The FAA has told Santa Clara County Airports officials that four acres of undeveloped land on the south side of Palo Alto Airport cannot be turned into a garbage composting facility. Doing so would be incompatible with the airport sponsor grant assurance obligations, the FAA wrote to the agency that operates Palo Alto. AOPA has been working with AOPA Airport Support Network volunteer Bob Lenox and the Palo Alto Pilots Association to protect the field. AOPA Vice President of Local Airport Advocacy Bill Dunn requested that the FAA review the proposal and weigh in on the issue before it threatened the airport. “The FAA has sent a clear message that it will protect Palo Alto Airport and that locating a garbage composting facility near the field is not permitted,” Dunn said.
To learn more about the Airport Support Network, visit ASN Online.
When Joe Shepherd of Fayetteville, Ga., traded a Cessna 195 for a Lockheed 12A Electra Junior in 1988, he never thought that he’d spend the next 18 years restoring the airplane. He certainly never expected to find himself sweating in its cockpit on a hot summer day, wearing a wig and scarf intended to make him look—from a distance—like Amelia Earhart. Read more >>
What better way to arrive at AOPA Aviation Summit—the show that celebrates all general aviation has to offer—than by GA aircraft? Peter O. Knight and Tampa Executive airports will serve as the hosts for pilots flying to Summit. Complimentary round-trip shuttles will run from the two airports to the Tampa Convention Center, where educational forums and a packed exhibit hall will be located. If you’d like a bird’s-eye view of the nearly 100 aircraft that will be on display, fly into Peter O. Knight, home to the AOPA Aviation Summit Airportfest. For more information about arriving by GA, download AOPA’s VFR and IFR fly-in procedures for both airports.
If you’re still trying to work out your schedule to attend AOPA Aviation Summit in Tampa, Fla., Nov. 5 through 7, we’ve given you a little more time. AOPA has extended its deadline for advance-registration rates to Oct. 26. At the advance rate, a one-day exhibits pass costs $25 and includes access to both morning Summit Sessions, an exhibit hall packed with aviation products and gadgets, and all of the aircraft on display at Airportfest at Peter O. Knight Airport. If you attend on Thursday, Nov. 5, that pass also will include admission to our Meet & Mingle evening social event in the Tampa Convention Center exhibit hall. AOPA also offers an exhibits and forums pass, and two- and three-day packages. For package details, prices, and registration information, see AOPA Online.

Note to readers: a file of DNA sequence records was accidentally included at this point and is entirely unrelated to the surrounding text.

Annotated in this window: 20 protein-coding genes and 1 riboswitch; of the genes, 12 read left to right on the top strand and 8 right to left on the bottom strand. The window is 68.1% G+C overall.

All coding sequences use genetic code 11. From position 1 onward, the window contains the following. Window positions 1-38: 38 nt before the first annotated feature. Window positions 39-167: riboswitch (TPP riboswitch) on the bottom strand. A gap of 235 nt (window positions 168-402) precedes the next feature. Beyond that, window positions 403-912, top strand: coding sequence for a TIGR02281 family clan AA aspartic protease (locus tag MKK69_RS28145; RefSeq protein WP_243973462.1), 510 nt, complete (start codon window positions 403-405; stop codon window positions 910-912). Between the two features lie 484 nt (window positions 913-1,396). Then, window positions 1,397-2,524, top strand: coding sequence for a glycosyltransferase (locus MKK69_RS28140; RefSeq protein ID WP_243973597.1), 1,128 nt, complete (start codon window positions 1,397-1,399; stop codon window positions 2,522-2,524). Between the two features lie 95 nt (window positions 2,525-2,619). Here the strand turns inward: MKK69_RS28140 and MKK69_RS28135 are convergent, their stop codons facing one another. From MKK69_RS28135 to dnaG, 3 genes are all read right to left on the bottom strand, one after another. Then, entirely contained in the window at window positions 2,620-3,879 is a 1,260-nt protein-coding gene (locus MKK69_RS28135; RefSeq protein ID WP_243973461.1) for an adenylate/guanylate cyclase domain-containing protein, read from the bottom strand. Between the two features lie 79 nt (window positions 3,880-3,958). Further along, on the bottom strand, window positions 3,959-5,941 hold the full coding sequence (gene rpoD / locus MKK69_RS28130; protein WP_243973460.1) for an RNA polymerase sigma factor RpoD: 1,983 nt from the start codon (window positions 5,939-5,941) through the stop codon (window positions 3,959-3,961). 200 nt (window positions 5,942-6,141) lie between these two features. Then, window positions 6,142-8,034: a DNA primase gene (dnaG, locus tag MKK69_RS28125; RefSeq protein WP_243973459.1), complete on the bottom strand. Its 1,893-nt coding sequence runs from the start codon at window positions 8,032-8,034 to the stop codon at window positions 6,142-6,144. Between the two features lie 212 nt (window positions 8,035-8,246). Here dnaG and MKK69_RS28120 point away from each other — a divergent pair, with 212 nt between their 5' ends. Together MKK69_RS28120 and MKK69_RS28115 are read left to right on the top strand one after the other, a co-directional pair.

We’ve all experienced a CTAF that was so jammed up that it was all but useless. “The frequency was so congested and ‘step ons’ so frequent that I could not acquire situational awareness of the traffic in the area nor could I communicate my intentions,” one pilot wrote in an Aviation Safety Reporting System report. Read more >>
Most helicopter EMS programs operate under VFR only. With the high number of weather-related accidents lately, should IFR operations be mandated? Read more >>
Thinking of buying an airplane? Ready to upgrade or refinance your existing aircraft? The AOPA Aircraft Financing program, brought to you by Bank of America, is committed to making your purchasing experience as easy as possible. Find more information on the Web site: links to frequently asked questions, 10 tips to aircraft financing for first-time buyers, a loan calculator to assist you in figuring out what loan fits into your monthly budget, and financial information needed after you apply for the aircraft loan. Best of all, you can apply for your loan online. Once you have submitted your application, an associate will contact you the next business day. If you have any questions after reviewing the information online, call 800/62PLANE (800/627-5263).
The AOPA Air Safety Foundation's aviation holiday cards are now available. Choose from various designs. Imprinting is available, and you also will receive return address labels and decorative seals. Each box has 25 cards, and a portion of the proceeds from each box sold will help the foundation's mission of improving general aviation safety. To view the cards or to place an order, visit the Web site or call 800/308-4285.